For a dungeon master, tabletop games are really a hobby in two parts: preparing the game and running the game. It’s fine to prefer one over the other, and we all get short on prep time when life gets in the way. I’d like to suggest that one of the parts of a published adventure you should prepare is getting rid of any random encounter table rolls you have to do during the game.
Roll them before the game for infinitely better results, always.
I’m running Maze of the Blue Medusa at the moment, and there’s a great deal of prep that has to go into it. I’d only recommend running this adventure to the most dedicated of DMs; there are hundreds of rooms each with their own ploy, either a kind of trap or a piece of the story for the players to put together. I spend a few hours before the game to look around the potential rooms but even then, the randomness of the player choices makes anticipating their moves difficult. During the game, there’s a great deal of time where I’ve needed to tell my players to talk amongst themselves whilst I flick to the right page.
There’s not much to be done about this – other than study the book more.
There is another area of the game which slows things down though; random tables. The Maze is not a safe place, and random encounters are supposed to happen whenever the characters make too much of a disturbance or when they let their guards down. The book suggests an excessive “every twenty minutes”. These random encounters are to be rolled on a table – the table changes depending on where in the maze they are.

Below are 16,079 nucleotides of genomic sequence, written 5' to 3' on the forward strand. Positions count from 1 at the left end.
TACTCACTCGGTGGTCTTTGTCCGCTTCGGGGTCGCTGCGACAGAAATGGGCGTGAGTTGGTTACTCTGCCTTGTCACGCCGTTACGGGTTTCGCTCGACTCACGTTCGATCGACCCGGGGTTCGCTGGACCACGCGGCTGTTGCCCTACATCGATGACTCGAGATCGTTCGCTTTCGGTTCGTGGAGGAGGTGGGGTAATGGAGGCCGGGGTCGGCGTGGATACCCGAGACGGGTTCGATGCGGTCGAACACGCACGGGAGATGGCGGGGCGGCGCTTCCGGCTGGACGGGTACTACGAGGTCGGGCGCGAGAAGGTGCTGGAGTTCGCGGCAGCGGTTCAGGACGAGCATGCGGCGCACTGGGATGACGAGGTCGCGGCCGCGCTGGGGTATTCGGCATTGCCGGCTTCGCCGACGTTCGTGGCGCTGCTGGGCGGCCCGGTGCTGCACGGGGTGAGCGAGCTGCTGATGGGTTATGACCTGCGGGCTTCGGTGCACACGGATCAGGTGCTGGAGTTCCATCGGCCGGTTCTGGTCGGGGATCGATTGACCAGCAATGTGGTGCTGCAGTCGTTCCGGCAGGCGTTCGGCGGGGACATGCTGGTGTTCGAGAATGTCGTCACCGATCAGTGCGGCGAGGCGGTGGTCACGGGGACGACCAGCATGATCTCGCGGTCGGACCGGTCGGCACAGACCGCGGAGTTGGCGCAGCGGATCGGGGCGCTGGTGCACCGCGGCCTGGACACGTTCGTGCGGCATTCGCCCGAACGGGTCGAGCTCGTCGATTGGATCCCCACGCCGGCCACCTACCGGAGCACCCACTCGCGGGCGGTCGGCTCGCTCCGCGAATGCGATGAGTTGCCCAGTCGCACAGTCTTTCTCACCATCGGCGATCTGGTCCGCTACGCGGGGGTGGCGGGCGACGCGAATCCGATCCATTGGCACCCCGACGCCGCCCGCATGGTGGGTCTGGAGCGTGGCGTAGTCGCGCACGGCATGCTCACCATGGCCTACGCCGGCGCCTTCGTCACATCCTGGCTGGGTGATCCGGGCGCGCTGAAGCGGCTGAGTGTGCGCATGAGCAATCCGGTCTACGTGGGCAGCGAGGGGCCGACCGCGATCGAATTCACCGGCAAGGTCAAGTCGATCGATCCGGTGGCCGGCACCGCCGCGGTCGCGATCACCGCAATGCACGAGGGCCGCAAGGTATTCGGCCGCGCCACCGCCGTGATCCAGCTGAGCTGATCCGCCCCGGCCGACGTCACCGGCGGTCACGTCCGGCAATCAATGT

I’ve come to the conclusion that these tables should never be rolled on in the middle of a game. These tables aren’t unique to MotBM. You’ll find them in most published adventures. Random loot tables are less time consuming, but they also have a similar missed opportunity.
Instead, roll on these tables during your prep time. This is where fudging the dice roll can really come into its own. This buys you time during the game because you don’t need to scramble for the next battlemap or spend three minutes looking up creatures in the monster manual. More interestingly though, you can think of the story of the fight.
Nearly always your players are looking for more information about their current quest, and any smart group keeps back one of the combatants for questioning. Just give them the right person for the information they need.
In The Blue Medusa, there are a large number of potential encounters. There are half a dozen mummies, for instance, each with their own goals in the maze. Throwing those out during my game at the moment wouldn’t do anything but confuse the players. Their logic, most likely, would be that the DM is offering this NPC who’s carrying a history golem, and so it must have something to do with the quest at hand. Almost always, these random encounters don’t push the story forwards. The just distract.